Yesterday evening, a bridge in Minneapolis, Minnesota collapsed. Before that, its article on Wikipedia was a two-paragraph stub.
Now, several hundred edits later, it has a detailed description, a fairly comprehensive history section, and full information about the collapse itself and aftermath - all of it backed up with nearly 50 references. Plus it's chock full of excellent photos from both before and after.
The discussion page is the usual chaos of laws and sausages, with two key points standing out: the fact that under heavy public scrutiny it was crucial to make sure everything was completely accurate (suddenly "citation needed" makes perfect sense doesn't it) and written with a neutral point of view as befit an encyclopedia; and that it was the time for dumping as much info into it as possible, and not the time for revising anything back out again (aside from the frequent obvious vandal edits and uncited potentially misleading info).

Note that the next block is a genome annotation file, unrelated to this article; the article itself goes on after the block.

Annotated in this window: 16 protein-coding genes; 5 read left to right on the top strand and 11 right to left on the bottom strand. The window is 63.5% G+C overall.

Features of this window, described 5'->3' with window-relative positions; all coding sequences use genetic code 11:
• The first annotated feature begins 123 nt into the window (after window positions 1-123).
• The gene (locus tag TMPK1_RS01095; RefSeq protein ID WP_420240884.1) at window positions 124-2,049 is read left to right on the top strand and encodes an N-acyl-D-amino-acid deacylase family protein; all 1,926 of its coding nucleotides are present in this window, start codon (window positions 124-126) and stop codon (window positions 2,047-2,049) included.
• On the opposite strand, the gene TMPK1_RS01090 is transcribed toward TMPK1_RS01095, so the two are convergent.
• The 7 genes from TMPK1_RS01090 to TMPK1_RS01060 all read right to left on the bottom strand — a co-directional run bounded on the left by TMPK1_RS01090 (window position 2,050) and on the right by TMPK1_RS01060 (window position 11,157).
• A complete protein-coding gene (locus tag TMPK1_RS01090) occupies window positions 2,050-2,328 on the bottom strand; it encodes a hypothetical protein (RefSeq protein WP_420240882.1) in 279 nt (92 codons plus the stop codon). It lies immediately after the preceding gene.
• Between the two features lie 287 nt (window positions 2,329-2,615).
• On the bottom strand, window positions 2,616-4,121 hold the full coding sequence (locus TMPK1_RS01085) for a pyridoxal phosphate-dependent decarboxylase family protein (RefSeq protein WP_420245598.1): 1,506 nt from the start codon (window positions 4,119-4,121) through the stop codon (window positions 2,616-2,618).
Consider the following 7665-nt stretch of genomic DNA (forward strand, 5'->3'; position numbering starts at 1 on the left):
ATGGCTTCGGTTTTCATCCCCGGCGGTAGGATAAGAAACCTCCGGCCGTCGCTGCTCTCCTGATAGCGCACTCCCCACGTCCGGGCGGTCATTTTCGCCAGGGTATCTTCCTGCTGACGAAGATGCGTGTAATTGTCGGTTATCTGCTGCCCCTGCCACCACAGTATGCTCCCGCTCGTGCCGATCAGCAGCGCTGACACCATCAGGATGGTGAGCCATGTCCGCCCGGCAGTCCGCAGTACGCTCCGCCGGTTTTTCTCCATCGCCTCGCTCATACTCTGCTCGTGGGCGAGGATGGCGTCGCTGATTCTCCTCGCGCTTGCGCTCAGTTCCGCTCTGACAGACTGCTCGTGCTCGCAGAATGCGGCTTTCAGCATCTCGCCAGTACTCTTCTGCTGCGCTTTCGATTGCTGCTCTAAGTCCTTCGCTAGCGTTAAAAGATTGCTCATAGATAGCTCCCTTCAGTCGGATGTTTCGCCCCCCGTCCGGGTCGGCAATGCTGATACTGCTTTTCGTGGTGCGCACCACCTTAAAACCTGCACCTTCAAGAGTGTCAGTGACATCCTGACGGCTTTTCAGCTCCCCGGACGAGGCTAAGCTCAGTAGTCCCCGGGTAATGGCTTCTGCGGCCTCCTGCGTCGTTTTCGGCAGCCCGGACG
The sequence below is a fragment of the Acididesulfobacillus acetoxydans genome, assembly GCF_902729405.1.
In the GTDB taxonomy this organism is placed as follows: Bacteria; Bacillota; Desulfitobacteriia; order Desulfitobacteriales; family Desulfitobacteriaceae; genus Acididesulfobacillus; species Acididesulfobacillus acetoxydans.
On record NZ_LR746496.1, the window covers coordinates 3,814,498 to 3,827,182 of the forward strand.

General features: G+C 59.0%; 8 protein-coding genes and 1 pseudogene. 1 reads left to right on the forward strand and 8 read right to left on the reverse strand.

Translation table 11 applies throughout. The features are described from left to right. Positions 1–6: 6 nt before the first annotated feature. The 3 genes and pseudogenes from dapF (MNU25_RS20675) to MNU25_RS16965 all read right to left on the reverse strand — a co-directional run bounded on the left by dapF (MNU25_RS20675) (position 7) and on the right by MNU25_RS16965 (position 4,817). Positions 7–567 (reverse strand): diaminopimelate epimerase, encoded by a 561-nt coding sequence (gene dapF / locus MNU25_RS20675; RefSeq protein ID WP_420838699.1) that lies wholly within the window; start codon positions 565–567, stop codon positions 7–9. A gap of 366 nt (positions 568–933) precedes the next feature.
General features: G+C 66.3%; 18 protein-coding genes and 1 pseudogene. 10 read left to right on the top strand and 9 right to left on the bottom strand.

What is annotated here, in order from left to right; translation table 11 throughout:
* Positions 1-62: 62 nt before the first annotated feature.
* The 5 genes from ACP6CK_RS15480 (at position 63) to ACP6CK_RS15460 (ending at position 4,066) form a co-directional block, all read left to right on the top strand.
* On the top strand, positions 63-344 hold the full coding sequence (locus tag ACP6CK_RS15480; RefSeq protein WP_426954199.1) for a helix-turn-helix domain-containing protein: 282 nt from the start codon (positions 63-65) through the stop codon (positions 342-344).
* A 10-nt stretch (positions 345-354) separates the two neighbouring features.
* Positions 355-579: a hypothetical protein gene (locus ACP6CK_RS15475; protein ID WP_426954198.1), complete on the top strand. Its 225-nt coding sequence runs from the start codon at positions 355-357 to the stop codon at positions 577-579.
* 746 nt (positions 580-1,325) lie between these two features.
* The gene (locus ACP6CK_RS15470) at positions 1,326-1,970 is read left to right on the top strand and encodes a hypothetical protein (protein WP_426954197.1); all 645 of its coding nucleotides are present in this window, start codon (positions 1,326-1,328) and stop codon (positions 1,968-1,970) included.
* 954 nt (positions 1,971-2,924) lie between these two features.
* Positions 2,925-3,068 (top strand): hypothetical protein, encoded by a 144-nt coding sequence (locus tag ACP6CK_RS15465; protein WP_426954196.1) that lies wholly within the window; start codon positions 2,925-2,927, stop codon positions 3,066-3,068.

But that's behind the scenes and below the surface. In the public eye it's an impressively well-written, professional looking article. Out of total chaos in just 24 hours, we now have something that's well on its way to earning a lucky special gold star as a Featured Article.